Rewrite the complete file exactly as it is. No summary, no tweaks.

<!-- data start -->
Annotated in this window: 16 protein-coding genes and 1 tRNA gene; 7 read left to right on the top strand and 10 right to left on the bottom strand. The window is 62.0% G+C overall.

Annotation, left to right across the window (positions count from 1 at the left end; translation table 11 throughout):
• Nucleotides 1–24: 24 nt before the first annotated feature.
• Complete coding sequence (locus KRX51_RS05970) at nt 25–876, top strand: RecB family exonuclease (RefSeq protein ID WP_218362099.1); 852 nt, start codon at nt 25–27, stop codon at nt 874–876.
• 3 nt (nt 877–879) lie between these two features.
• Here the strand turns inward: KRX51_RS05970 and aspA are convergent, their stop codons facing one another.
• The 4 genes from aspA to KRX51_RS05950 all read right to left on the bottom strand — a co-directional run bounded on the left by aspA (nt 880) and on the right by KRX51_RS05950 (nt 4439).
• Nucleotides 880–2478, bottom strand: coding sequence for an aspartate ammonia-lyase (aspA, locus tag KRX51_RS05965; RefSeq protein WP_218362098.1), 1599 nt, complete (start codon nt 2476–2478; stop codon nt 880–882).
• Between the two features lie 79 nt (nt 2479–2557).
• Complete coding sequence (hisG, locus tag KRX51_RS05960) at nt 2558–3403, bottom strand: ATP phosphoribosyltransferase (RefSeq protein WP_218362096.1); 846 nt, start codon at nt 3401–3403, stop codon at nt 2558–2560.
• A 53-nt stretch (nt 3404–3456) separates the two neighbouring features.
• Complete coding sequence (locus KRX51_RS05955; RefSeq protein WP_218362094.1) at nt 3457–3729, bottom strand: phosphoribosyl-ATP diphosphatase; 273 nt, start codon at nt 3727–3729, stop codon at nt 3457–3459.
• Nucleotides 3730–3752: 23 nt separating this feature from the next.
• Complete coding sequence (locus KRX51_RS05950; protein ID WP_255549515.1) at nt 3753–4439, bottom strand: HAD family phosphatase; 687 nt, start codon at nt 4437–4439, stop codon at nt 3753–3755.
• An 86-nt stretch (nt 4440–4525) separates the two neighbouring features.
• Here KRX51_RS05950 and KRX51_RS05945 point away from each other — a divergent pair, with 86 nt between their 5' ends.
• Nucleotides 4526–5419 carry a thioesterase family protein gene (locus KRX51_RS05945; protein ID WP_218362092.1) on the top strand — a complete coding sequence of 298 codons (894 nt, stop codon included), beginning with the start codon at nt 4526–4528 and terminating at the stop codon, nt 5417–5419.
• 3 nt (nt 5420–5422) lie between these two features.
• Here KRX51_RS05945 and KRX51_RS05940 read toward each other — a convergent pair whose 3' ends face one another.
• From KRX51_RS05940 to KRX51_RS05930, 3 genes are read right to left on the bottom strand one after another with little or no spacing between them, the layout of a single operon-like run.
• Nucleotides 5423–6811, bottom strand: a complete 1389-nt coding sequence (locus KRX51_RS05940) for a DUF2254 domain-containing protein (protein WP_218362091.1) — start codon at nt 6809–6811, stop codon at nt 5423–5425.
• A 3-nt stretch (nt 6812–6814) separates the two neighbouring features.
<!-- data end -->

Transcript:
Annotated in this window: 16 protein-coding genes and 1 tRNA gene; 7 read left to right on the top strand and 10 right to left on the bottom strand. The window is 62.0% G+C overall.

Annotation, left to right across the window (positions count from 1 at the left end; translation table 11 throughout):
• Nucleotides 1–24: 24 nt before the first annotated feature.
• Complete coding sequence (locus KRX51_RS05970) at nt 25–876, top strand: RecB family exonuclease (RefSeq protein ID WP_218362099.1); 852 nt, start codon at nt 25–27, stop codon at nt 874–876.
• 3 nt (nt 877–879) lie between these two features.
• Here the strand turns inward: KRX51_RS05970 and aspA are convergent, their stop codons facing one another.
• The 4 genes from aspA to KRX51_RS05950 all read right to left on the bottom strand — a co-directional run bounded on the left by aspA (nt 880) and on the right by KRX51_RS05950 (nt 4439).
• Nucleotides 880–2478, bottom strand: coding sequence for an aspartate ammonia-lyase (aspA, locus tag KRX51_RS05965; RefSeq protein WP_218362098.1), 1599 nt, complete (start codon nt 2476–2478; stop codon nt 880–882).
• Between the two features lie 79 nt (nt 2479–2557).
• Complete coding sequence (hisG, locus tag KRX51_RS05960) at nt 2558–3403, bottom strand: ATP phosphoribosyltransferase (RefSeq protein WP_218362096.1); 846 nt, start codon at nt 3401–3403, stop codon at nt 2558–2560.
• A 53-nt stretch (nt 3404–3456) separates the two neighbouring features.
• Complete coding sequence (locus KRX51_RS05955; RefSeq protein WP_218362094.1) at nt 3457–3729, bottom strand: phosphoribosyl-ATP diphosphatase; 273 nt, start codon at nt 3727–3729, stop codon at nt 3457–3459.
• Nucleotides 3730–3752: 23 nt separating this feature from the next.
• Complete coding sequence (locus KRX51_RS05950; protein ID WP_255549515.1) at nt 3753–4439, bottom strand: HAD family phosphatase; 687 nt, start codon at nt 4437–4439, stop codon at nt 3753–3755.
• An 86-nt stretch (nt 4440–4525) separates the two neighbouring features.
• Here KRX51_RS05950 and KRX51_RS05945 point away from each other — a divergent pair, with 86 nt between their 5' ends.
• Nucleotides 4526–5419 carry a thioesterase family protein gene (locus KRX51_RS05945; protein ID WP_218362092.1) on the top strand — a complete coding sequence of 298 codons (894 nt, stop codon included), beginning with the start codon at nt 4526–4528 and terminating at the stop codon, nt 5417–5419.
• 3 nt (nt 5420–5422) lie between these two features.
• Here KRX51_RS05945 and KRX51_RS05940 read toward each other — a convergent pair whose 3' ends face one another.
• From KRX51_RS05940 to KRX51_RS05930, 3 genes are read right to left on the bottom strand one after another with little or no spacing between them, the layout of a single operon-like run.
• Nucleotides 5423–6811, bottom strand: a complete 1389-nt coding sequence (locus KRX51_RS05940) for a DUF2254 domain-containing protein (protein WP_218362091.1) — start codon at nt 6809–6811, stop codon at nt 5423–5425.
• A 3-nt stretch (nt 6812–6814) separates the two neighbouring features.